A good crappie fishing guide should have all that information before you arrive at the lake. If crappie are spawning in the spring, then you’ll fish from three inches to three feet deep. Regardless of the stage of spawn the crappie are in, a guide can put you and your youngster in the right place with the right equipment to catch fish.

“When the crappie come into the banks to spawn, they’ll usually be around some type of structure like grass, stumps or rocks,” Adams said.

Over the years, Adams has learned that for mom and dad to have a good time crappie fishing and for the youngster to catch lots of crappie quickly, the guide generally keeps the child close by to teach and coach.

Crappie Fishing

Crappie have paper-thin mouths, hence the nickname “papermouths.” Bring a net to boat those big slabs.

Hire The Right Fishing Guide

There are some standards by which to judge a fishing guide. A guide should have good equipment, a clean and well-kept boat with the trolling motor and outboard in good repair. The guide should know the lake and the most productive crappie locations and be able to put you where you can catch fish.

The Internet is a great resource for information on fishing guides. A guide with poor equipment or a bad attitude—or inability to put clients on fish—will leave a trail of comments on fishing message boards. Don’t base your decision on one bad comment, but if you see quite a few, know that anglers spent their hard-earned money and didn’t like the results.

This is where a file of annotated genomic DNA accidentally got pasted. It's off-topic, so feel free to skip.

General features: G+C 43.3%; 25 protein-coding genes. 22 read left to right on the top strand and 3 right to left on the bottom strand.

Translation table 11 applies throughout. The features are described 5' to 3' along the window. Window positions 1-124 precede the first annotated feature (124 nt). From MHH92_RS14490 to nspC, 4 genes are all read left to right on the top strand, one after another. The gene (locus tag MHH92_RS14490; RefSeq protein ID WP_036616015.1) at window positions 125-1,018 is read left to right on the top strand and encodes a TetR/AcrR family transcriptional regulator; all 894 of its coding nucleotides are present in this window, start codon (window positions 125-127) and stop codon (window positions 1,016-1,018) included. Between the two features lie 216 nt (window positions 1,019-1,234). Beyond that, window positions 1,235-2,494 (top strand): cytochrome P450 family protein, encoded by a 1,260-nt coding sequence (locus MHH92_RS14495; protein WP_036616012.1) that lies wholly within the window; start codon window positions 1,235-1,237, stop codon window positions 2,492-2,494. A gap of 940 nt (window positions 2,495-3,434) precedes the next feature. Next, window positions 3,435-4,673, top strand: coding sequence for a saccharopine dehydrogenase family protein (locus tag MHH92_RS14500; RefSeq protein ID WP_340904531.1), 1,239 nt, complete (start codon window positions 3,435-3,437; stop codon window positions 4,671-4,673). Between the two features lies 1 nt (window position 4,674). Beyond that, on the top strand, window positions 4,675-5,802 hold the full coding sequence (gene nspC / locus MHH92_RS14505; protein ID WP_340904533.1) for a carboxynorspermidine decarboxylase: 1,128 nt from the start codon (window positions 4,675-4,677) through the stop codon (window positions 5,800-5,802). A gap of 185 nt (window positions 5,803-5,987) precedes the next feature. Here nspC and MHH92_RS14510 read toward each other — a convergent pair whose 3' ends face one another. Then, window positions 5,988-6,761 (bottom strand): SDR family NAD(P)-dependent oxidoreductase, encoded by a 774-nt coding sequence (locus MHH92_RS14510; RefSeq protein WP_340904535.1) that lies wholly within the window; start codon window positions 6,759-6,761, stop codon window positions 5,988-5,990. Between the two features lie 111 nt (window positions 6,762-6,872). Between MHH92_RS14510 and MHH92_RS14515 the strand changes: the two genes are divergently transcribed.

Steve McCadams, a guide on Kentucky Lake and Barkley Lake on the Kentucky-Tennessee border, said a lot of work and preparation goes into giving his clients the best chance to catch fish. He has built and placed more than 100 fishing reefs where his clients can catch fish.

“I don’t fish my spots every day. I do let them rest,” McCadams said. “When people hire a guide, they expect to catch fish. My job is to do all in my power to ensure they do.”

A guide should have a pleasant attitude and make the trip fun and enjoyable for his clients. A guide also should be willing to patiently teach youngsters and novices how to catch fish.

Crappie Fishing

Make sure to take plenty of pictures during your fishing outings this spring.

Questions to Ask Before a Guided Trip

Problems arise when you don’t know what to expect from your guide. Ask these questions before you book:

* How much will the trip cost?

* What is a reasonable tip if we have a good day?

* What equipment is furnished on the trip, and what do clients need to bring?

* What time does the day of fishing begin and end?